Gonzalez-Ibeas D, Cañizares J, Aranda MA. Microarray analysis shows that recessive resistance to Watermelon mosaic virus in melon is associated with the induction of defense response genes. Mol Plant Microbe Interact. 2012;25:107–18.
Roig C, Fita A, Ríos G, Hammond JP, Nuez F, Picó B. Root transcriptional responses of two melon genotypes with contrasting resistance to Monosporascus cannonballus (Pollack et Uecker) infection. BMC Genomics. 2012;13:601–12.
Conesa A, Nueda MJ, Ferrer A, Talón M. MaSigPro: a method to identify significantly differential expression profiles in time-course microarray experiments. Bioinformatics. 2006;22:1096–102.
Al-Shahrour F, Díaz-Uriarte R, Dopazo J. FatiGO: a web tool for finding significant associations of Gene Ontology terms with groups of genes. Bioinformatics. 2004;20:578–80.
Pilati S, Perazzolli M, Malossini A, Cestaro A, Demattè L, Fontana P, et al. Genome-wide transcriptional analysis of grapevine berry ripening reveals a set of genes similarly modulated during three seasons and the occurrence of an oxidative burst at vèraison. BMC Genomics. 2007;8:428.
Miki T, Yamamoto M, Nakagawa H, Ogura N, Mori H, Imaseki H, et al. Nucleotide sequence of a cDNA for 1-aminocyclopropane-1-carboxylate synthase from melon fruits. Plant Physiol. 1995;107:297–8.
Yamamoto M, Miki T, Ishiki Y, Fujinami K, Yanagisawa Y, Nakagawa H, et al. The synthesis of ethylene in melon fruit during the early stage of ripening. Plant Cell Physiol. 1995;36:591–59.
Lehman A, Black R, Ecker JR. HOOKLESS1, an ethylene response gene, is required for differential cell elongation in the Arabidopsis hypocotyl. Cell. 1996;85:183–94.
Elitzur T, Vrebalov J, Giovannoni JJ, Goldschmidt EE, Friedman H. The regulation of MADS-box gene expression during ripening of banana and their regulatory interaction with ethylene. J Exp Bot. 2010;61(5):1523–35.
Yang Y, Wu Y, Pirrello J, Regad F, Bouzayen M, Deng W, et al. Silencing Sl-EBF1 and Sl-EBF2 expression causes constitutive ethylene response phenotype, accelerated plant senescence, and fruit ripening in tomato. J Exp Bot. 2010;61(3):697–708.
Tanaka R, Oster U, Kruse E, Rudiger W, Grimm B. Reduced activity of geranylgeranyl reductase leads to loss of chlorophyll and tocopherol and to partially geranylgeranylated chlorophyll in transgenic tobacco plants expressing antisense RNA for geranylgeranyl reductase. Plant Physiol. 1999;120:695–704.
Kim J, DellaPenna D. Defining the primary route for lutein synthesis in plants: the role of Arabidopsis carotenoid beta-ring hydroxylase CYP97A3. Proc Natl Acad Sci U S A. 2006;103:3474–9.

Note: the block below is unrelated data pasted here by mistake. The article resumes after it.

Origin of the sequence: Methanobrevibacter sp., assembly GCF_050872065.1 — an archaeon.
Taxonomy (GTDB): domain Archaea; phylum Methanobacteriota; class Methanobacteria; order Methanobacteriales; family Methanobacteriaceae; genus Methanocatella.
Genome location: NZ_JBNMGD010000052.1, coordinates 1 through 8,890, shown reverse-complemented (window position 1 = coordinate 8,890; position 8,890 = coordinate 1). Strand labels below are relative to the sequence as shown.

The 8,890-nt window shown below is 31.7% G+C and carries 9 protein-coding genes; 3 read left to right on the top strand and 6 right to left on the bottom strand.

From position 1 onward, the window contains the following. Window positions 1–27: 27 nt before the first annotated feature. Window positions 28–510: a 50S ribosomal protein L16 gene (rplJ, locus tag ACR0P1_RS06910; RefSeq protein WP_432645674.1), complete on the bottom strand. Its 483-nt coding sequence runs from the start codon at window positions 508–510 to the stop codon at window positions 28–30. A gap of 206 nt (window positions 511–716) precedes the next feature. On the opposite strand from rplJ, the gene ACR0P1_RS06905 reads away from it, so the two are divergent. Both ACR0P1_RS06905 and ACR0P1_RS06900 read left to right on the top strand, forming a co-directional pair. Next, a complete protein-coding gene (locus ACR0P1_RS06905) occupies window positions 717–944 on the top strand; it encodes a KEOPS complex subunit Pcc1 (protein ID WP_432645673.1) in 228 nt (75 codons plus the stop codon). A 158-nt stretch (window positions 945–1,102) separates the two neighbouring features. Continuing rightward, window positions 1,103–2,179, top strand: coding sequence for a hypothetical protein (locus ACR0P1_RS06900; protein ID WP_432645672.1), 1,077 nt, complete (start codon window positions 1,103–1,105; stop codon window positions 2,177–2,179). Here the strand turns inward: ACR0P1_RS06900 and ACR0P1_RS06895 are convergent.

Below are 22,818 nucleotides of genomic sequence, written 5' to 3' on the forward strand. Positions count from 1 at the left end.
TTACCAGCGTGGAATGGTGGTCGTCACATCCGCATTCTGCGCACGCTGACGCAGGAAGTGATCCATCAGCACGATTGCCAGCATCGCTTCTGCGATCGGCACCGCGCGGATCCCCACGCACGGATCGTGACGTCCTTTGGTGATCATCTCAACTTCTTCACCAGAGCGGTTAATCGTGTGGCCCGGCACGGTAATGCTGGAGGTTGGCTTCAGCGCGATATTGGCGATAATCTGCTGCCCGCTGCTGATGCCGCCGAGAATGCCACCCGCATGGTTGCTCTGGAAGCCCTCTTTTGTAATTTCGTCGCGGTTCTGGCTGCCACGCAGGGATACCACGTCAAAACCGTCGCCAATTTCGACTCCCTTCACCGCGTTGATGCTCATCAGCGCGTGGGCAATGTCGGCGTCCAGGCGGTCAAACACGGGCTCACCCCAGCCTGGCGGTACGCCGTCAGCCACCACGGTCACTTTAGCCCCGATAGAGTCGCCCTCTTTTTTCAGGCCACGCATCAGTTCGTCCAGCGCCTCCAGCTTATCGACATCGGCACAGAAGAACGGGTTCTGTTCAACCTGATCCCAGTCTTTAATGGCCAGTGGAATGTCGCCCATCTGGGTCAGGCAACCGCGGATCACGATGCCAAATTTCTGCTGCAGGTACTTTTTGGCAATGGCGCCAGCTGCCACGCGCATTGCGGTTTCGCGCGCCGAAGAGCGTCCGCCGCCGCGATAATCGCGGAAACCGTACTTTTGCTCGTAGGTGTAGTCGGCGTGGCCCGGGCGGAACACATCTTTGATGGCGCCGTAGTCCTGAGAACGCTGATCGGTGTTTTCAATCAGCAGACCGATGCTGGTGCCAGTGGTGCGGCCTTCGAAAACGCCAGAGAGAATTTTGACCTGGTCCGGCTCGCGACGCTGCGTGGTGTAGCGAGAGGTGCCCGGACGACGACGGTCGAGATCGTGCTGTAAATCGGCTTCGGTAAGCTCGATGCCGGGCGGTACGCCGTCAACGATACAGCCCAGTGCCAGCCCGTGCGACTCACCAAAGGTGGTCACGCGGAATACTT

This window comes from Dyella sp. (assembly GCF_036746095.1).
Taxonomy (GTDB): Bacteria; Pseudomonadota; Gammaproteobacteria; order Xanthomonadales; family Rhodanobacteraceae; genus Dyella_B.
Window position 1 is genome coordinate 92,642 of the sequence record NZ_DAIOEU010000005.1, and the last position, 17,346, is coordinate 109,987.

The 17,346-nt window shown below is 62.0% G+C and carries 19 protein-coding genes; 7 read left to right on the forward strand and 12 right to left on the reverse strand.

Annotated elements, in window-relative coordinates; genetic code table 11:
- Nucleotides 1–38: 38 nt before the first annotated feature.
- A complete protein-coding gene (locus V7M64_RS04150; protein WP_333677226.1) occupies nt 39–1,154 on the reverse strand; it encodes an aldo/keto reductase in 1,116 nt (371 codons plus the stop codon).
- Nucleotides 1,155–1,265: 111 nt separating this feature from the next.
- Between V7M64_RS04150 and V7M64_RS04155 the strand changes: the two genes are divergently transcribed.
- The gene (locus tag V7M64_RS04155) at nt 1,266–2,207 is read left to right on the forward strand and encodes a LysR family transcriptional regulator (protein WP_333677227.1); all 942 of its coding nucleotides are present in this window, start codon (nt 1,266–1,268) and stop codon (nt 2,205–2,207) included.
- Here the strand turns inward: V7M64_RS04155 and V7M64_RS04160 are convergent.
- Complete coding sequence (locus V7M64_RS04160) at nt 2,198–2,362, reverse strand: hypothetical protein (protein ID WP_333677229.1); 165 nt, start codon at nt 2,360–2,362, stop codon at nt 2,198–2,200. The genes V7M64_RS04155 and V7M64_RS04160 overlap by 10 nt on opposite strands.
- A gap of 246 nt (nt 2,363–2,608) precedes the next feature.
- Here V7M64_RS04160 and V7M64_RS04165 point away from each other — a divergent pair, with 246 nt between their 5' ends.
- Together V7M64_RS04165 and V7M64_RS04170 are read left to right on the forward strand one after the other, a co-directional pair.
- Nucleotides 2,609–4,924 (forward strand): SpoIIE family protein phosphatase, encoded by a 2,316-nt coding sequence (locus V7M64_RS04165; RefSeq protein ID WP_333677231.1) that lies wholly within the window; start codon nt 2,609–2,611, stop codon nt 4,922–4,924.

Welsch R, Maass D, Voegel T, Dellapenna D, Beyer P. Transcription factor RAP2.2 and its interacting partner SINAT2: stable elements in the carotenogenesis of Arabidopsis leaves. Plant Physiol. 2007;145:1073–85.
Neta-Sharir I, Isaacson T, Lurie S, Weiss D. Dual role for tomato heat shock protein 21: protecting photosystem II from oxidative stress and promoting color changes during fruit maturation. Plant Cell. 2005;17:1829–38.
Li L, Paolillo DJ, Parthasarathy MV, Dimuzio EM, Garvin DF. A novel gene mutation that confers abnormal patterns of beta-carotene accumulation in cauliflower (Brassica oleracea var. botrytis). Plant J. 2001;26:59–67.
Lu S, Van Eck J, Zhou X, Lopez AB, Halloran DM, Cosman KM, et al. The cauliflower Or gene encodes a DnaJ cysteine-rich domain-containing protein that mediates high levels of beta-carotene accumulation. Plant Cell. 2006;18:3594–605.
Akhtar MS, Goldschmidt EE, John I, Rodoni S, Matile P, Grierson D. Altered patterns of senescence and ripening in gf, a stay-green mutant of tomato. J Exp Bot. 1999;50(336):1115–22.
Saeed AI, Sharov V, White J, Li J, Liang W, Bhagabati N, et al. TM4: a free, open-source system for microarray data management and analysis. Biotechniques. 2003;34:374–8.
Lohse M, Nunes-Nesi A, Krüger P, Nagel A, Hannemann J, Giorgi FM, et al. Robin: an intuitive wizard application for R-based expression microarray quality assessment and analysis. Plant Physiol. 2010;153:642–51.
Thimm O, Bläsing O, Gibon Y, Nagel A, Meyer S, Krüger P, et al. MapMan: a user-driven tool to display genomics data sets onto diagrams of metabolic pathways and other biological processes. Plant J. 2004;37:914–39.